Xinjiang Province
A clash that took place in Xinjiang, in northwest China, has left nearly 100 people dead or wounded, members of the exiled Uighur group has said.Wikimedia Commons/TUBS

On Monday, the Chinese media reported that eight 'terrorists' have been shot down, while one was captured in Northwest China's Xinjiang Uygur autonomous region.

The police updates, as reported by the news outlets, stated that the group of nine 'terrorists' had attacked a police station, wielding knives at round 6am in Shache County in the Kashgar region. Eight were shot dead at the scene, while the police caught another.

The Chinese People's Republic Party, since 9/11, has used the excuse that nationals from the Xinjiang's Uygur autonomous region have Al Qaeda links, and following the twin tower attack, the government has brought in stricter rules in the region.

Due to the increasing repressive measures, anti-government sentiments run high in the region, which is predominantly a Muslim minority, non-Han, area of China.

Often to express their dissatisfaction, protestors - mainly poor peasants - have come on the streets. However, their protests were viewed as anti-government terrorist activity. The laws and regulations in the region are so rigid that even making a silly joke, say "putting anthrax powder in a letter can lead to imprisonment upto five years."

Following the 9/11 American tragedy, the Chinese government intensified its crackdown on several opponents of the Chinese rule in the Xinjiang Uighur Autonomous Region (XUAR) and branded them as "ethnic separatists". The Chinese government claims that it is taking the measures to crack down domestic "terrorism."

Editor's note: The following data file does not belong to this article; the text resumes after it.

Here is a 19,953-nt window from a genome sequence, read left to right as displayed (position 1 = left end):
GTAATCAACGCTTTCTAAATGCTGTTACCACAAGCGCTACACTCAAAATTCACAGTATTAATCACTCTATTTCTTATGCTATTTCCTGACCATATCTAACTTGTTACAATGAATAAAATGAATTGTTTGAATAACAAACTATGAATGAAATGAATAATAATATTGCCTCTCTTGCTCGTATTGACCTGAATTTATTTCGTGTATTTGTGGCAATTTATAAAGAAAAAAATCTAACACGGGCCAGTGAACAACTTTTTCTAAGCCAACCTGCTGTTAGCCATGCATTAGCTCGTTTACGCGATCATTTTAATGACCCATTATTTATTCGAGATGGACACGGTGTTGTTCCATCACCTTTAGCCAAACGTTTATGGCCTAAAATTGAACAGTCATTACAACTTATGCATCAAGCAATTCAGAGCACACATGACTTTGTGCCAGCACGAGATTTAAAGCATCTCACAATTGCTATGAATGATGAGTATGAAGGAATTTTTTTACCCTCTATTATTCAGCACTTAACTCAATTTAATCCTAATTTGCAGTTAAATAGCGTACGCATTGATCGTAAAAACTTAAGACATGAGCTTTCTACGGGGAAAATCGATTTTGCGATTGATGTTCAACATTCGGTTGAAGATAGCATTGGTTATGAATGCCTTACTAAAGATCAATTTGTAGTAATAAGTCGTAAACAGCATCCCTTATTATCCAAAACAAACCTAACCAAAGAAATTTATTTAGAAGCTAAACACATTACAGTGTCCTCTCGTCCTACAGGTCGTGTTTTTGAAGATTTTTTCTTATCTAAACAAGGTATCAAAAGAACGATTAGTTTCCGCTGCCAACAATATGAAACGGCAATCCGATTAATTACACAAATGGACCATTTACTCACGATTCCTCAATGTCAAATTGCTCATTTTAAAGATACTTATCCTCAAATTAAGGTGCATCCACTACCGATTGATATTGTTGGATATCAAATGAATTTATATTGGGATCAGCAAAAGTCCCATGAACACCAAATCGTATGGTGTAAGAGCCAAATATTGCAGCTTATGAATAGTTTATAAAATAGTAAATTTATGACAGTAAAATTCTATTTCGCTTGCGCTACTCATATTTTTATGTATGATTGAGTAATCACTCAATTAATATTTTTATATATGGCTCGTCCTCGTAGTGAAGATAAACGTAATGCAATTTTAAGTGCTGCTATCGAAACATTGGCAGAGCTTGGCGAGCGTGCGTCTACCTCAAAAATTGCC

The region is in turmoil, primarily because the Chinese regime has restricted the religious rights of the Muslim population in the XUAR. Its largely unpopular measures go to the extent of even banning some religious practices during the holy month of Ramadan, closing mosques and increasing official controls over the Islamic clergy in the region. Detaining or arresting religious leaders, deemed to be "unpatriotic" or subversive, is very common.

Due to the increasing repression, a major flare up happened on 5 July 2009 in Urumqi that left 197 dead and more than 1,700 injured. The incident left the social stability of the region damaged and much unrest still prevails.

In all probability, the eight people - shot dead by the Chinese government - were just an angry mob. But shooting them down and calling them 'terrorists' only goes to show the repression that the people of the autonomous region are living under. There is an absolute lack of freedom in the region as the government monitors everything, starting from internet usage to news flow from the region.

What the world needs to know is that the people in Xinjiang Uygur autonomous region are living under a repressive regime, and the only alternative they have is to fight the government. Unfortunately that only ends in people getting shot and being labelled 'terrorists.'